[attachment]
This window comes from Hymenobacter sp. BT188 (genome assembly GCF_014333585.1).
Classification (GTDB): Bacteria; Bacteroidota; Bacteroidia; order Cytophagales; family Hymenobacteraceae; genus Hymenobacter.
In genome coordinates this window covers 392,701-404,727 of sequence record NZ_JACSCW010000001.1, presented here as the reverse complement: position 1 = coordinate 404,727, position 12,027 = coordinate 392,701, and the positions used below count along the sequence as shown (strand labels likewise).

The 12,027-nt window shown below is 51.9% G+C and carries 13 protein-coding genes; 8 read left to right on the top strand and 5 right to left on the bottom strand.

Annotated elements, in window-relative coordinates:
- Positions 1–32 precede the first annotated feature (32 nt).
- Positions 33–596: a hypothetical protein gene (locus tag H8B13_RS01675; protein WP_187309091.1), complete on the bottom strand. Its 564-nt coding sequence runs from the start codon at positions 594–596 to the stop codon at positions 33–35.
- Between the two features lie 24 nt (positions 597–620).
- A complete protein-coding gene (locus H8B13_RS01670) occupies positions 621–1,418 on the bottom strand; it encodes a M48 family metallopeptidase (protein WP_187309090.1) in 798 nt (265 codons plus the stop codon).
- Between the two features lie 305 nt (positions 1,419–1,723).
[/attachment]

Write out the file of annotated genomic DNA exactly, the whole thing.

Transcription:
This window comes from Hymenobacter sp. BT188 (genome assembly GCF_014333585.1).
Classification (GTDB): Bacteria; Bacteroidota; Bacteroidia; order Cytophagales; family Hymenobacteraceae; genus Hymenobacter.
In genome coordinates this window covers 392,701-404,727 of sequence record NZ_JACSCW010000001.1, presented here as the reverse complement: position 1 = coordinate 404,727, position 12,027 = coordinate 392,701, and the positions used below count along the sequence as shown (strand labels likewise).

The 12,027-nt window shown below is 51.9% G+C and carries 13 protein-coding genes; 8 read left to right on the top strand and 5 right to left on the bottom strand.

Annotated elements, in window-relative coordinates:
- Positions 1–32 precede the first annotated feature (32 nt).
- Positions 33–596: a hypothetical protein gene (locus tag H8B13_RS01675; protein WP_187309091.1), complete on the bottom strand. Its 564-nt coding sequence runs from the start codon at positions 594–596 to the stop codon at positions 33–35.
- Between the two features lie 24 nt (positions 597–620).
- A complete protein-coding gene (locus H8B13_RS01670) occupies positions 621–1,418 on the bottom strand; it encodes a M48 family metallopeptidase (protein WP_187309090.1) in 798 nt (265 codons plus the stop codon).
- Between the two features lie 305 nt (positions 1,419–1,723).